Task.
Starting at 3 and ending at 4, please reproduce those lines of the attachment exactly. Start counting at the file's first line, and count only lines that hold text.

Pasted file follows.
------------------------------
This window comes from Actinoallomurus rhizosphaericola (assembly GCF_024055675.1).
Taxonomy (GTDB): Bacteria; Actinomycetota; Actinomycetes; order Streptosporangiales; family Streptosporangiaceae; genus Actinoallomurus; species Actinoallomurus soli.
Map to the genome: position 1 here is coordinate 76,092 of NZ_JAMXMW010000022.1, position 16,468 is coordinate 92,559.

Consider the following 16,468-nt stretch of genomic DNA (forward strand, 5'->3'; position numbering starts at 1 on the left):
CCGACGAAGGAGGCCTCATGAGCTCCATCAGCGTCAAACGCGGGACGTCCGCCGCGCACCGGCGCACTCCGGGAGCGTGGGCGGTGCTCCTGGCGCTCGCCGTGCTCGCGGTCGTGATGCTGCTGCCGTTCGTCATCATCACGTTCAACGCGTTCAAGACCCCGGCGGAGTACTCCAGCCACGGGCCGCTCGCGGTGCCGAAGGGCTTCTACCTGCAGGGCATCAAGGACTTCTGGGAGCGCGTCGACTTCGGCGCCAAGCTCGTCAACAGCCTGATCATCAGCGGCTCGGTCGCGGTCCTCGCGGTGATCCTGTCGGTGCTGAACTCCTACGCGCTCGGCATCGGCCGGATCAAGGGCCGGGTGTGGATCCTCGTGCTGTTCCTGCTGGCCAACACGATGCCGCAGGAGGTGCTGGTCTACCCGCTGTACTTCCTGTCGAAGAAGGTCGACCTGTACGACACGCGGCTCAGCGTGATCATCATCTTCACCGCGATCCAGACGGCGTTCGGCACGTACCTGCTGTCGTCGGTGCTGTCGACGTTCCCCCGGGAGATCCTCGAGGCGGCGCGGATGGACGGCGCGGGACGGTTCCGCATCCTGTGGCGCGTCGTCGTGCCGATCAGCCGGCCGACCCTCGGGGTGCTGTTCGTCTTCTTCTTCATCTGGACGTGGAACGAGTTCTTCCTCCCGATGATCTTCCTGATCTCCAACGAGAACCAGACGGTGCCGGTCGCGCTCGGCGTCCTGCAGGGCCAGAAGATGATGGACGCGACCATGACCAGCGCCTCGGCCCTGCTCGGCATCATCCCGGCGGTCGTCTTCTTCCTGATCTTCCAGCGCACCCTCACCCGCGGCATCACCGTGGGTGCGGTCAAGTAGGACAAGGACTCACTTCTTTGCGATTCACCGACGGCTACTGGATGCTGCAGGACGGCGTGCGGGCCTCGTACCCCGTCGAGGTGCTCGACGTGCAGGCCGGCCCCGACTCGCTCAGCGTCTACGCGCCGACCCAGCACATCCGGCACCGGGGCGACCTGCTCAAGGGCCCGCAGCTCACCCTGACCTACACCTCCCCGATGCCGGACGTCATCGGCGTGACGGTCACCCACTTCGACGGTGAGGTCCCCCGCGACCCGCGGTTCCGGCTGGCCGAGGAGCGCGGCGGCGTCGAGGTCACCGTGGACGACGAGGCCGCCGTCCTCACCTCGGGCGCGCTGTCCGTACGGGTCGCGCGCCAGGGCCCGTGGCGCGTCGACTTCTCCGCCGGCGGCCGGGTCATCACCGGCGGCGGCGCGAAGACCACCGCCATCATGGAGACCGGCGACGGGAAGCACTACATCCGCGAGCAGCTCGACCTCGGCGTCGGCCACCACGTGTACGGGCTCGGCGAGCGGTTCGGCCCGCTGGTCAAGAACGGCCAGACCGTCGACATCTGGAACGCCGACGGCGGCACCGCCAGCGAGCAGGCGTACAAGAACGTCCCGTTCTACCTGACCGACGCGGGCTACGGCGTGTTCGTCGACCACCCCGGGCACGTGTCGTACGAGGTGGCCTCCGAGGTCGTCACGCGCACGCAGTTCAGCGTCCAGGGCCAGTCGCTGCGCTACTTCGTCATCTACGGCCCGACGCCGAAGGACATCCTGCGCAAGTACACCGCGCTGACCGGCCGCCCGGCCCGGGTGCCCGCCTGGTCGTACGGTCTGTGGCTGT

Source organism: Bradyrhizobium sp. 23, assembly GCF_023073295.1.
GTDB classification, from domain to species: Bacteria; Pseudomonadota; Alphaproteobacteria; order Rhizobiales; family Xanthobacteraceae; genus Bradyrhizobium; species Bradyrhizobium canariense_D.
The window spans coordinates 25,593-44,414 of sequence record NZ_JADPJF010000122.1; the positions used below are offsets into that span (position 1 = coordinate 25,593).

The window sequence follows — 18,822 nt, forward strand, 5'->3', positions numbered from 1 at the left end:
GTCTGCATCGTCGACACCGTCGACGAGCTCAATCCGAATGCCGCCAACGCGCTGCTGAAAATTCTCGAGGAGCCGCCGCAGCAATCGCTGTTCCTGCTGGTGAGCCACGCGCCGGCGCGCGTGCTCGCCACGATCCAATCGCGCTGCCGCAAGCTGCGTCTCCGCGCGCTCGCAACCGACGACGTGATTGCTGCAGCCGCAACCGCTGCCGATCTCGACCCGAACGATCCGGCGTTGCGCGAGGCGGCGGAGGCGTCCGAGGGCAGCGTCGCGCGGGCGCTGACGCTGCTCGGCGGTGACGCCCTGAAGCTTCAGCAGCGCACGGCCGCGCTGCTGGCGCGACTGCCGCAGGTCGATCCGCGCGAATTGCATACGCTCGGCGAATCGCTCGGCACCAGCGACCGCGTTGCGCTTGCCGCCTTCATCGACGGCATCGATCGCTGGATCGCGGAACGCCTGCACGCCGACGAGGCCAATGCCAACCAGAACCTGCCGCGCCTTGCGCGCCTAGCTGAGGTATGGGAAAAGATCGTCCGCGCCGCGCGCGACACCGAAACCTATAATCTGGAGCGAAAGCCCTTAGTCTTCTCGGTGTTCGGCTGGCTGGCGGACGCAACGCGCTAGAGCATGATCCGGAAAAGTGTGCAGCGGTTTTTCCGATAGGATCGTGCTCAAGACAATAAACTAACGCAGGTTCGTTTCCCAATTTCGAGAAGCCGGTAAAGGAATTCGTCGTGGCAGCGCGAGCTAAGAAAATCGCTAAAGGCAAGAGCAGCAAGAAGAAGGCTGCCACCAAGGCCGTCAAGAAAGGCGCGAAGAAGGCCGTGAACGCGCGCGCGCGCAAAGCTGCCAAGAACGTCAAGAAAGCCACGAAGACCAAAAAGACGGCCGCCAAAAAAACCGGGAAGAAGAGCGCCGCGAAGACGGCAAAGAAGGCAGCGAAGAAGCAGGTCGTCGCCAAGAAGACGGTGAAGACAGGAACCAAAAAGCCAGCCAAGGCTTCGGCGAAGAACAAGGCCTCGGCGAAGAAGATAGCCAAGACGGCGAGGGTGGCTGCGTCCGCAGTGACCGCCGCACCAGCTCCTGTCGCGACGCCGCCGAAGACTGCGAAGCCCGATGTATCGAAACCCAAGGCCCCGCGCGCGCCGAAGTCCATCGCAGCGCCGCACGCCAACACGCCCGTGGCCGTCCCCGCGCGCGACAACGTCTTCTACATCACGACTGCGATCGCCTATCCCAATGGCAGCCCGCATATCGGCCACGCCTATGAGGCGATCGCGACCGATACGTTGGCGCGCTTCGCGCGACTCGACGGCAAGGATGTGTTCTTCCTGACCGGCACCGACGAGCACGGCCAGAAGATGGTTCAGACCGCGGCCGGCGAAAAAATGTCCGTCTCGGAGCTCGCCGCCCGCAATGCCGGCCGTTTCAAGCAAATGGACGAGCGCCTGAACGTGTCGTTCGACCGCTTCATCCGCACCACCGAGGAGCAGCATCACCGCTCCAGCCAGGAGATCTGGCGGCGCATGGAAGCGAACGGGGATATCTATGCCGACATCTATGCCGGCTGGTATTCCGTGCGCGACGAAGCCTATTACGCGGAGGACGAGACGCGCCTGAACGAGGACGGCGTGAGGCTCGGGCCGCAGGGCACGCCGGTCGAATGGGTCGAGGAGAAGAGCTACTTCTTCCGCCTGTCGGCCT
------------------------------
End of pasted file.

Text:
Map to the genome: position 1 here is coordinate 76,092 of NZ_JAMXMW010000022.1, position 16,468 is coordinate 92,559.

Consider the following 16,468-nt stretch of genomic DNA (forward strand, 5'->3'; position numbering starts at 1 on the left):